A steady stream of local business owners are stepping up to encourage their neighbors, colleagues and customers to support the Fix Our Streets Portland campaign this May to increase the Portland gas tax by ten cents a gallon for four years to repave roads and improve traffic safety. From mom-and-pop retail shops to tech startups, bike shops to law firms, Portland business owners today announced their support for this prudent, thoughtful investment in our infrastructure to avoid costly road repairs in the future.


Leah Benson owns and manages Gladys Bikes, a nationally-recognized bike shop on NE Alberta. Benson stated that her support for the gas tax was based on her experiences with running her small business.


“Ask just about any entrepreneur,” Ms Benson explained, “and they'll tell you that learning to manage the books and make prudent, thoughtful investments is an important skill in preparing for long term success. For a long time now, the City of Portland has been unable to secure the necessary funding to keep up with the inevitable deterioration on our streets. This ongoing lack of repairs has implications to my business, and also the overall quality of life in our community: Better streets means safer, more enjoyable biking and, thus, more bike riders. This is a problem that's not just going to go away; let’s fix our streets now before these repairs get too costly.”


Justin Yuen, a parent and owner of FMYI [for my innovation], a Portland-based software B Corporation, also endorsed the campaign. “After working in Beaverton, I chose to locate my business here in North Portland because I wanted my office to be centrally located for the convenience and accessibility for my employees, clients, and family. FMYI depends on our streets to be in good condition so our employees can get to work safely on foot, bike, bus, and car, pick up our kids from school, and so that Portland remains a desirable place to live so that we can continue to attract top talent to work at our company.”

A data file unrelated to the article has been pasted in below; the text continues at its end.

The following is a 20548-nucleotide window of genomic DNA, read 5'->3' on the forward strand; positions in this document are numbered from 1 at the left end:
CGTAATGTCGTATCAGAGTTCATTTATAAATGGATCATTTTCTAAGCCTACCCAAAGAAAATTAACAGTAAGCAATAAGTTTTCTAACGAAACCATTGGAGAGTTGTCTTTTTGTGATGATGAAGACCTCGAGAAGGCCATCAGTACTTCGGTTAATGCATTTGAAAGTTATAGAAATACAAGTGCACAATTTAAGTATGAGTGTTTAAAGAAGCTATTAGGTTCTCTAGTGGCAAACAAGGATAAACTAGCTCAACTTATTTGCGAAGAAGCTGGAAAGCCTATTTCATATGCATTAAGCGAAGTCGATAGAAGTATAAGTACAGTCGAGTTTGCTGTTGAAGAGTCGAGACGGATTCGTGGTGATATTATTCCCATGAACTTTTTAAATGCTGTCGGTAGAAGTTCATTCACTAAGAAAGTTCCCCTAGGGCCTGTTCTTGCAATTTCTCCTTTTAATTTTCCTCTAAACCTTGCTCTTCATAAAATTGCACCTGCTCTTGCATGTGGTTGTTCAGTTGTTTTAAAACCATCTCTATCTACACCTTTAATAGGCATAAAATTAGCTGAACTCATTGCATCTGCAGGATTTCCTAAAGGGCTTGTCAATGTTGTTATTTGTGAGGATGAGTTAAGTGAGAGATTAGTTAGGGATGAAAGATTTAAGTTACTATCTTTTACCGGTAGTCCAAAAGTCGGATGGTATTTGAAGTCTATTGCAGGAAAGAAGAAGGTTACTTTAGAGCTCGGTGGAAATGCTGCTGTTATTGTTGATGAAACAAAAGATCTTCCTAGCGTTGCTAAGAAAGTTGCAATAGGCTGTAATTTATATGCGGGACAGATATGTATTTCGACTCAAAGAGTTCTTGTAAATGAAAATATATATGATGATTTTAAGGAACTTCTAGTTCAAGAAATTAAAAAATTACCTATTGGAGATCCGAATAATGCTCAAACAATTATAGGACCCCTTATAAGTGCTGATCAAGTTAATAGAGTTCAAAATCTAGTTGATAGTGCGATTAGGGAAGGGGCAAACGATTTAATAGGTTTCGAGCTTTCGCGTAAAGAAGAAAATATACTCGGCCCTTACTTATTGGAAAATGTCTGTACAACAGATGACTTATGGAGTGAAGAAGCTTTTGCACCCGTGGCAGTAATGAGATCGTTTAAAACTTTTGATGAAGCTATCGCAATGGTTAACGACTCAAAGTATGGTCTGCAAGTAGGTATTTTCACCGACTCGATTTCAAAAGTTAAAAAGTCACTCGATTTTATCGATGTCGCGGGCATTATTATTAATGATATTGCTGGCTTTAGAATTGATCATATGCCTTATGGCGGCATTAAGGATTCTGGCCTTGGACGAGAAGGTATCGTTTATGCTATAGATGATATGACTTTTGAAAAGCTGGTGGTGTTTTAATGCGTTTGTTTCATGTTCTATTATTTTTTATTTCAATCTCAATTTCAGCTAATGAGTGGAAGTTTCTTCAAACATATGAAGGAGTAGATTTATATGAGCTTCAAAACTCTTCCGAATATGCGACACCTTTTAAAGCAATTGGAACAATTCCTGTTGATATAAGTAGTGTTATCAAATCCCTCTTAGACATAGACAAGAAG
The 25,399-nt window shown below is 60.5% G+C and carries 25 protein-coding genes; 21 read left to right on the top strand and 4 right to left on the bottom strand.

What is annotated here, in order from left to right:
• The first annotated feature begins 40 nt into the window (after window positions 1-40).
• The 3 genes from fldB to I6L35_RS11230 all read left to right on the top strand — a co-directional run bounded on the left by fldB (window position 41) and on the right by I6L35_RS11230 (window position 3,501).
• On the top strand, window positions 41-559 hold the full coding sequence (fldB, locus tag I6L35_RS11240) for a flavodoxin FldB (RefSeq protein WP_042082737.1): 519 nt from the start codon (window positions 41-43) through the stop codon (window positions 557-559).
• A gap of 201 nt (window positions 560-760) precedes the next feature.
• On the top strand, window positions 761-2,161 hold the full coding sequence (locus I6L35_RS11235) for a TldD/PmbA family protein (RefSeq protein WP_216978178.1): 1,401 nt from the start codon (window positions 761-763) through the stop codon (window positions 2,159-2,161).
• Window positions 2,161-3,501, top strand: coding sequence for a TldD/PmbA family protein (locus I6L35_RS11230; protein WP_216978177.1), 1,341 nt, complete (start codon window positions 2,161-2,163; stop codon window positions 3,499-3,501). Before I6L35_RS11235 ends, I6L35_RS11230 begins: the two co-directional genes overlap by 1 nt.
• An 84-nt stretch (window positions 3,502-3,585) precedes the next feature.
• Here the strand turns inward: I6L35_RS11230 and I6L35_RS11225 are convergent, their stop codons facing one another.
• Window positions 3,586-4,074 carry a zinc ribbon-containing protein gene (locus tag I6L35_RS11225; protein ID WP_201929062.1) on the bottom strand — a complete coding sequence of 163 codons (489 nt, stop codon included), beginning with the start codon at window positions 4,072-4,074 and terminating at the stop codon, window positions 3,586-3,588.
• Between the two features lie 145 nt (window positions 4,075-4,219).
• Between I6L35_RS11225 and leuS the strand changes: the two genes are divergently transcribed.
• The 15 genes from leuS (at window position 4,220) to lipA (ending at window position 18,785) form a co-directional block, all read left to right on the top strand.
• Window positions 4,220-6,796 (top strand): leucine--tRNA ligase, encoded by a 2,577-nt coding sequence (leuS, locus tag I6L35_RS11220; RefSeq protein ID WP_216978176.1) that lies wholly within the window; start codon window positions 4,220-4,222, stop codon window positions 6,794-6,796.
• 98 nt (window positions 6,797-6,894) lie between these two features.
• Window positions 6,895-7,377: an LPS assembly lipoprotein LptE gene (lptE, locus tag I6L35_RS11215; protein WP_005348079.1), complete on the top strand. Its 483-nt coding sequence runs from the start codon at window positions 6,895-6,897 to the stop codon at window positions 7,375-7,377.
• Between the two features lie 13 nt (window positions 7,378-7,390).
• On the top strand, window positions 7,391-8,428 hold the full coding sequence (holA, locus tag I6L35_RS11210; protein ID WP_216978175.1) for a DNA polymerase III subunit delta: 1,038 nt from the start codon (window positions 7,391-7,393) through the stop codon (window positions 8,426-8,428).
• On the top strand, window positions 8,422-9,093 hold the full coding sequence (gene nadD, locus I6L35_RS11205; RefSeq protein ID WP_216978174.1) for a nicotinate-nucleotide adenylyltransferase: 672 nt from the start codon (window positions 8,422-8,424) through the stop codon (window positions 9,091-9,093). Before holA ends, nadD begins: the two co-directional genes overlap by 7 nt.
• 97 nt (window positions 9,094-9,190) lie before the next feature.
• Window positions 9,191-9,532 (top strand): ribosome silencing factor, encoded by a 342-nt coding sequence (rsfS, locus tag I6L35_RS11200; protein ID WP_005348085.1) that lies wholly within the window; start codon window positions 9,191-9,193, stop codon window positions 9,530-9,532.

Matthew Mičetić knows firsthand the importance of safe streets to the vitality of our local small neighborhood businesses. Mičetić owns Red Castle Games, a board game shop in the Mt Scott neighborhood, that faced substantial damages when a speeding car smashed through his storefront last April. “I chose to open my small business on SE Foster because of its accessibility. The Fix Our Streets Portland proposal includes $3.9 million to invest in safety on High Crash Corridors like SE Foster. I’m happy to support a gas tax to make streets safer for my customers and employees who bike, walk, and drive between our vibrant districts in Portland.”


Safety is also on the mind of Scott Kocher, an attorney who represents victims of traffic violence and owns Portland-based Forum Law Group. “It’s time for Portlanders to speak up for safe sidewalks, crossings and streets.”  Kocher stated. “My firm supports Fix Our Streets Portland because we support the city’s efforts to eliminate traffic fatalities.  It’s time to get this done.”


Portlanders can learn more about the initiative and endorse the campaign online at www.fixourstreetsportland.com.